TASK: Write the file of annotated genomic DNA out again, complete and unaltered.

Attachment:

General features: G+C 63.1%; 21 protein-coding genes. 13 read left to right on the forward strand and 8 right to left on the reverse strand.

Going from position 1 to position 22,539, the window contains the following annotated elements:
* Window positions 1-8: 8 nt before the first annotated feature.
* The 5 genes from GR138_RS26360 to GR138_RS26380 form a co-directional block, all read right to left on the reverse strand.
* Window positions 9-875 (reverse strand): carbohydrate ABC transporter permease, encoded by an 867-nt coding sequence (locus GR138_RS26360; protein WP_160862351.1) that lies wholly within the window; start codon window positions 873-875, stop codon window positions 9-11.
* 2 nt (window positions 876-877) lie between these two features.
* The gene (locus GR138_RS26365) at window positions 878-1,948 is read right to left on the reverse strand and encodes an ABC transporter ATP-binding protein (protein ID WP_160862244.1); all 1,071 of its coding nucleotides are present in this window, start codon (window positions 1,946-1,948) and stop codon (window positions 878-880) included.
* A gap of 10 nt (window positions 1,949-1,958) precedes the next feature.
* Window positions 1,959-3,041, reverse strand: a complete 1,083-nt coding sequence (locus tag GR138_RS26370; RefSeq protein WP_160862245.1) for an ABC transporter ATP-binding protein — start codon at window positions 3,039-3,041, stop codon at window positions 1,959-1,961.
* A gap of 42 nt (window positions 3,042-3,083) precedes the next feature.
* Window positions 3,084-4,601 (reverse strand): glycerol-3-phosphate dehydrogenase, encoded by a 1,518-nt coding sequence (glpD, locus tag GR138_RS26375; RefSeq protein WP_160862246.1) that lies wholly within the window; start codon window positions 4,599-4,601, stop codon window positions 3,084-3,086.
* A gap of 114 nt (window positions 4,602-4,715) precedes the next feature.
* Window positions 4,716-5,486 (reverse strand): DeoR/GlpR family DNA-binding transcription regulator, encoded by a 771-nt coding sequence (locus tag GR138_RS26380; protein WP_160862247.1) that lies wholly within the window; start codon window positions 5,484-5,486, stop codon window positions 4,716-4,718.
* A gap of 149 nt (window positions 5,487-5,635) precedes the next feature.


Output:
General features: G+C 63.1%; 21 protein-coding genes. 13 read left to right on the forward strand and 8 right to left on the reverse strand.

Going from position 1 to position 22,539, the window contains the following annotated elements:
* Window positions 1-8: 8 nt before the first annotated feature.
* The 5 genes from GR138_RS26360 to GR138_RS26380 form a co-directional block, all read right to left on the reverse strand.
* Window positions 9-875 (reverse strand): carbohydrate ABC transporter permease, encoded by an 867-nt coding sequence (locus GR138_RS26360; protein WP_160862351.1) that lies wholly within the window; start codon window positions 873-875, stop codon window positions 9-11.
* 2 nt (window positions 876-877) lie between these two features.
* The gene (locus GR138_RS26365) at window positions 878-1,948 is read right to left on the reverse strand and encodes an ABC transporter ATP-binding protein (protein ID WP_160862244.1); all 1,071 of its coding nucleotides are present in this window, start codon (window positions 1,946-1,948) and stop codon (window positions 878-880) included.
* A gap of 10 nt (window positions 1,949-1,958) precedes the next feature.
* Window positions 1,959-3,041, reverse strand: a complete 1,083-nt coding sequence (locus tag GR138_RS26370; RefSeq protein WP_160862245.1) for an ABC transporter ATP-binding protein — start codon at window positions 3,039-3,041, stop codon at window positions 1,959-1,961.
* A gap of 42 nt (window positions 3,042-3,083) precedes the next feature.
* Window positions 3,084-4,601 (reverse strand): glycerol-3-phosphate dehydrogenase, encoded by a 1,518-nt coding sequence (glpD, locus tag GR138_RS26375; RefSeq protein WP_160862246.1) that lies wholly within the window; start codon window positions 4,599-4,601, stop codon window positions 3,084-3,086.
* A gap of 114 nt (window positions 4,602-4,715) precedes the next feature.
* Window positions 4,716-5,486 (reverse strand): DeoR/GlpR family DNA-binding transcription regulator, encoded by a 771-nt coding sequence (locus tag GR138_RS26380; protein WP_160862247.1) that lies wholly within the window; start codon window positions 5,484-5,486, stop codon window positions 4,716-4,718.
* A gap of 149 nt (window positions 5,487-5,635) precedes the next feature.